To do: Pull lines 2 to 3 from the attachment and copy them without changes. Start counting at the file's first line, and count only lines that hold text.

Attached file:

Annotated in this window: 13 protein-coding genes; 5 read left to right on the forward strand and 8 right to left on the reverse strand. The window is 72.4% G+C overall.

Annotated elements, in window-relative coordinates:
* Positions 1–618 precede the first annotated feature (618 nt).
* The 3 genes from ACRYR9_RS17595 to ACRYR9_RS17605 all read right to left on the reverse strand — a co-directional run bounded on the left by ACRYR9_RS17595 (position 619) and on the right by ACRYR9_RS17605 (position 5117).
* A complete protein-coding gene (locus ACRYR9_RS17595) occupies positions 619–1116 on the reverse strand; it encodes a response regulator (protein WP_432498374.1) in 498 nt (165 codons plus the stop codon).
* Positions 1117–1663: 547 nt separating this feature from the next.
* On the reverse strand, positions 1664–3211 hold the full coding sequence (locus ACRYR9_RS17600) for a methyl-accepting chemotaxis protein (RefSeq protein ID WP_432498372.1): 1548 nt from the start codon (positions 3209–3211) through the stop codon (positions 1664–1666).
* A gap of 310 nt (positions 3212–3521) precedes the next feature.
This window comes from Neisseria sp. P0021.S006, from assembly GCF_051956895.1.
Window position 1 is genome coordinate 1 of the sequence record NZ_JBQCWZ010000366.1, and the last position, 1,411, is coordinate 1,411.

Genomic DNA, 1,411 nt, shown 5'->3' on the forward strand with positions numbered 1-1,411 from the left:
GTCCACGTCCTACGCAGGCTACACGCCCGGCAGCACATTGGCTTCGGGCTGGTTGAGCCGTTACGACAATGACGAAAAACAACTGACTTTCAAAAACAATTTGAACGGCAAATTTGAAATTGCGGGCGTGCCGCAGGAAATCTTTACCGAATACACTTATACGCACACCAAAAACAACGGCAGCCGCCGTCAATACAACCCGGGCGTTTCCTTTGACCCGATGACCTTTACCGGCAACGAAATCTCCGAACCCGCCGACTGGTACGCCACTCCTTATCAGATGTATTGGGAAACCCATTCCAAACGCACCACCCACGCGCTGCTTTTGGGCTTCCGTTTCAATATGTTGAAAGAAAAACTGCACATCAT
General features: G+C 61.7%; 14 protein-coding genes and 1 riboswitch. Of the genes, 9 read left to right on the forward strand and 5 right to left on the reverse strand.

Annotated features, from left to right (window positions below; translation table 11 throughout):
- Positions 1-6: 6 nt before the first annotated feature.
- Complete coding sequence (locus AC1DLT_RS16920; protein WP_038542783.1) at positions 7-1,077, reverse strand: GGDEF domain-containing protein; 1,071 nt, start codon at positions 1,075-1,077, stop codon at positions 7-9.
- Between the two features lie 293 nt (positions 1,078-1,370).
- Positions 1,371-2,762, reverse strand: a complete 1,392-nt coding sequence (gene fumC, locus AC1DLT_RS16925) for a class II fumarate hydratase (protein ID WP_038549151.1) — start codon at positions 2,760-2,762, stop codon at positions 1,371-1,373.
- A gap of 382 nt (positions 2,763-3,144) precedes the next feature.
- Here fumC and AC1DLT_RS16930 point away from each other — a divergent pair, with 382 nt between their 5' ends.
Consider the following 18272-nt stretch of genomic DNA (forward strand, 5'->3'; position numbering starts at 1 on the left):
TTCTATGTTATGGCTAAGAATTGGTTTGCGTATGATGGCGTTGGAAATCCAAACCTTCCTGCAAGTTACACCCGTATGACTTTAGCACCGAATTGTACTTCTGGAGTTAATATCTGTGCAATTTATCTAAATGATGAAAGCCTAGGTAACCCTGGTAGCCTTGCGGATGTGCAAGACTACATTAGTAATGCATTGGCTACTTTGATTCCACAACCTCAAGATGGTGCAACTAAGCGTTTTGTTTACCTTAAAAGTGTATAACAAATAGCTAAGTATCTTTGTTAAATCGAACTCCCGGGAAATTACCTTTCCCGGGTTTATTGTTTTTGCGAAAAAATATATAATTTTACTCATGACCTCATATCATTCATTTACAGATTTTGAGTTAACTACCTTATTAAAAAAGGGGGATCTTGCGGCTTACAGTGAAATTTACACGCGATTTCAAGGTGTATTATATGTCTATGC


Annotated elements, in window-relative coordinates:
* Positions 1–618 precede the first annotated feature (618 nt).